L'Oréal in Africa

The cosmetics market in Africa holds great potential for the L'Oréal group. In an effort to strengthen its presence on the continent and meet a target of 1 billion new customers, the Group created a zone-specific structure for Africa and the Middle East in 2011. This zone comprises of six regional commercial hubs that include South Africa in the south, Ghana and Nigeria in the west, and Kenya in the east. L'Oréal also has three plants in Africa and the Middle East of which one is in South Africa and another in Kenya. These plants produce almost half the products distributed on the continent.

Research and innovation lie at the heart of L'Oréal's development strategy in Sub-Saharan Africa. The Group's objective is to create cosmetics that respond to the continent's diverse beauty needs and wishes. As a manifestation of this strategy, an evaluation centre was opened in South Africa to create proximity with consumers and understand their specific needs.

L'Oréal has also invested in local brands as part of its development plan. In Kenya, for example, the Group acquired Interbeauty, the cosmetics portfolio held by Interconsumer Products Ltd. Locally, Interbeauty is leader on the skin care market. Other brands have also been added to broaden the range of products tailored to African needs such as the SoftSheen Carson brands Dark and Lovely, Magic and Blue Ice. SoftSheen Carson is a leader on the hair care market for African hair. The brand was launched in 2000 after SoftSheen and Carson fused within the L'Oréal group. Founded respectively in 1901 and in 1964, these companies developed a number innovations in this market. The first "No-lye Relaxer" kit, for example, was launched by Dark and Lovely and has become the world leader in hair straightening products. By offering high-quality products for hair and skin care, the brand places innovation at the heart of its strategy.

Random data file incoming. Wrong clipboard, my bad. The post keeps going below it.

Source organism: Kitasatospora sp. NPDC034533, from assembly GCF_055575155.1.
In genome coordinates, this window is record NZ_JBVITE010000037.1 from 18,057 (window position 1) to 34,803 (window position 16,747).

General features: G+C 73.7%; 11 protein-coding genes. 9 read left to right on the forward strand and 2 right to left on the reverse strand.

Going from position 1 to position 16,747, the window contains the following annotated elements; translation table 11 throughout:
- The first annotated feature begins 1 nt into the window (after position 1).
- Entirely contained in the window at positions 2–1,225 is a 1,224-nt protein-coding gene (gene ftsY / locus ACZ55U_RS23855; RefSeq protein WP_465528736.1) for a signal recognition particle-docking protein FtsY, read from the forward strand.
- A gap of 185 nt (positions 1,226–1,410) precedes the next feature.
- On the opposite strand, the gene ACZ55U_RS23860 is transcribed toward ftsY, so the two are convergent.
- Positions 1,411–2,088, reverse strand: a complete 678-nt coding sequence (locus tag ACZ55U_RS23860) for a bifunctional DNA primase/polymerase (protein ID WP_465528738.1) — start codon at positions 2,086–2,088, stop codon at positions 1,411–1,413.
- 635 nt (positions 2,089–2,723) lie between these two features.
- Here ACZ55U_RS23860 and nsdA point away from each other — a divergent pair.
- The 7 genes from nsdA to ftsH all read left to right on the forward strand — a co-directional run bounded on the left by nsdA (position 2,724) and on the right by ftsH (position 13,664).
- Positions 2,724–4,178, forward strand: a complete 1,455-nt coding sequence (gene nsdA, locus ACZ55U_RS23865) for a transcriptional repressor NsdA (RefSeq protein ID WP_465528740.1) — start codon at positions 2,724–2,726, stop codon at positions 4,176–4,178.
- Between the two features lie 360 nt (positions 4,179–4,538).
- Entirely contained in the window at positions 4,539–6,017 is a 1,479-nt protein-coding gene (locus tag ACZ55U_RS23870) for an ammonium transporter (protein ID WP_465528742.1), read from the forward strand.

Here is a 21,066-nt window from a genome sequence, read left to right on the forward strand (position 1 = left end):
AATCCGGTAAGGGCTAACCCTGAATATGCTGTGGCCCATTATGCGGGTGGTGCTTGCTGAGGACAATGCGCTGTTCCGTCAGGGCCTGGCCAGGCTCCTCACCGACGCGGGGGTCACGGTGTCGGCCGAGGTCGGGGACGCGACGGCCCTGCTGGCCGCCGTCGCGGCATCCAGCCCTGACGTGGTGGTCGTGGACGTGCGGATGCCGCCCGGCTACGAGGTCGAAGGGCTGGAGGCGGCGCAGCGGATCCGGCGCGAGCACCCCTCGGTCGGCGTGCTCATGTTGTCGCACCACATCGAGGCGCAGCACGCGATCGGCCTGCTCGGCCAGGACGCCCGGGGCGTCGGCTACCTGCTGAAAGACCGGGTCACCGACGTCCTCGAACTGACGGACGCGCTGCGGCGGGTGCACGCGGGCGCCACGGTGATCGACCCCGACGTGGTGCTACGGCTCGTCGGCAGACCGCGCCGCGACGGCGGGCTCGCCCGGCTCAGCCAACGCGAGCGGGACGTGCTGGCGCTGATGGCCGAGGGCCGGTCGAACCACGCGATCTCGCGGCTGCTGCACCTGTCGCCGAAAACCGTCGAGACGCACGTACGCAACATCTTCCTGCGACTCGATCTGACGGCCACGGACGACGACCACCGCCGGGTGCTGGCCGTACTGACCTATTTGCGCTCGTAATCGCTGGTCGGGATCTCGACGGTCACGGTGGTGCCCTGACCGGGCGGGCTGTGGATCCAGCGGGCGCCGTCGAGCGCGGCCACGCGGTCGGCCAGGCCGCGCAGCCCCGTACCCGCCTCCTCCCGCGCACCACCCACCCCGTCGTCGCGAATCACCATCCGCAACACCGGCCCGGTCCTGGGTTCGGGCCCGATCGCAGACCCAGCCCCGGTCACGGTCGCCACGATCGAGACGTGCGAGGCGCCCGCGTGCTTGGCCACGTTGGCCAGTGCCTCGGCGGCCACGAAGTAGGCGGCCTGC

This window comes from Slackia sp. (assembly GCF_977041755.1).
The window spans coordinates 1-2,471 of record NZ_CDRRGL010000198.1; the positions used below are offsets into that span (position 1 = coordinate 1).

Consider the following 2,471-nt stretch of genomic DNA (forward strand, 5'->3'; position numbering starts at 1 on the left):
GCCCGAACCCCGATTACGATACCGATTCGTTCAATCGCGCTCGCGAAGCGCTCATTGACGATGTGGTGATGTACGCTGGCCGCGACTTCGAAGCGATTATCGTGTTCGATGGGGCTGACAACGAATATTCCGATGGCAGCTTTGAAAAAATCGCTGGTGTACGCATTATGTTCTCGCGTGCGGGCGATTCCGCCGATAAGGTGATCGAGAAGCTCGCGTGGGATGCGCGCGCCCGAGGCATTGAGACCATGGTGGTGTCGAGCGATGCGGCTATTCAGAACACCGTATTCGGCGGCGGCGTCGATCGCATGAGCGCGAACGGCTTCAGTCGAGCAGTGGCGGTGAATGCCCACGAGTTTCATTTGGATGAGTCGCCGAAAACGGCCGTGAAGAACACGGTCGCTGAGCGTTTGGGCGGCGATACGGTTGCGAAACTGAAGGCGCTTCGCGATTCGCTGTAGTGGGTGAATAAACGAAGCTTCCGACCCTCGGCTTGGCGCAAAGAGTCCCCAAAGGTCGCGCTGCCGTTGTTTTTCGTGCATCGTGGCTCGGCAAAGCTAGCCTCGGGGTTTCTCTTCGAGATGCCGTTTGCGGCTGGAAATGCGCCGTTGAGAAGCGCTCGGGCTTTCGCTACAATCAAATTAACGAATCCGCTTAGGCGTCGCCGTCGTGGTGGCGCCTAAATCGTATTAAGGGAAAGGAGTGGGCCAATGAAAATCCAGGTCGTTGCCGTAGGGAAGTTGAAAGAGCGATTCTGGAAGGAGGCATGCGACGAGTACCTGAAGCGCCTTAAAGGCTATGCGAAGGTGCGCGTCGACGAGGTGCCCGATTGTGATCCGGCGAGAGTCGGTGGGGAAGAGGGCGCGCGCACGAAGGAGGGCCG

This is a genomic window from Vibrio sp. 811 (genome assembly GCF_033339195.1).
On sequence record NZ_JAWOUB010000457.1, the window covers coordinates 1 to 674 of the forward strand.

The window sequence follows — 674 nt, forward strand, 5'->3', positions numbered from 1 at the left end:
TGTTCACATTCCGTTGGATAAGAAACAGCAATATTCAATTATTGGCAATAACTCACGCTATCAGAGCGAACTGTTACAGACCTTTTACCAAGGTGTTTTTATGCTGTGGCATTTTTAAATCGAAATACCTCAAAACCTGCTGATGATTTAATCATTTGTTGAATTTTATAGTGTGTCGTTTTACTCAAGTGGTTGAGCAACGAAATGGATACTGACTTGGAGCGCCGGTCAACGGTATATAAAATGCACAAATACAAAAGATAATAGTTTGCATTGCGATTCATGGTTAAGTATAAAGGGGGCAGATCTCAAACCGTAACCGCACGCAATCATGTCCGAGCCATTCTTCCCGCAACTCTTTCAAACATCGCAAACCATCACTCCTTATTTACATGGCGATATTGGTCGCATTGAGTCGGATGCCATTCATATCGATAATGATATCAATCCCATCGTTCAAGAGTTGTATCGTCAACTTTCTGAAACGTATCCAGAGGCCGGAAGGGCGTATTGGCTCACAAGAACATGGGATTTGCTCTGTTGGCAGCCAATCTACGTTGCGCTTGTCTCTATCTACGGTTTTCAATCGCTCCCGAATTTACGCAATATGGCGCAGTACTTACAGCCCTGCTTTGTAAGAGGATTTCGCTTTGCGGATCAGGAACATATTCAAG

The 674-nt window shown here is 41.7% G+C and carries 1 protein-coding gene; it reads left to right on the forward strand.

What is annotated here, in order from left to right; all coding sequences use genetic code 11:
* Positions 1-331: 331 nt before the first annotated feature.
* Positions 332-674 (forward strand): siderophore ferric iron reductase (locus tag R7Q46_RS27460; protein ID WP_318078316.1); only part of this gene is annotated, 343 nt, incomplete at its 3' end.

The Group's development strategy also includes consolidating its position in two sectors: mass retail and the professional channel. Increasing market share by developing professional training is particularly strategic as African consumers frequent hair salons regularly and rely on their hairdresser's knowledge and advice. In response to this need, L'Oréal has launched the first hairdressing institute in South Africa "The L’Oréal Professional African Salon Institute". The training centre combines up-to-date knowledge and the latest trends from around the world with local market experience. By providing training in styling and professional care that is specific to multi-ethnic hair, the Group plans to reach a new client base. The institute also contributes to the creation of employment for local talent in hairdressing by responding to a lack of stylists trained in multi-ethnic professional hair care. These students also receive management training so that they can establish their own business following their apprenticeship.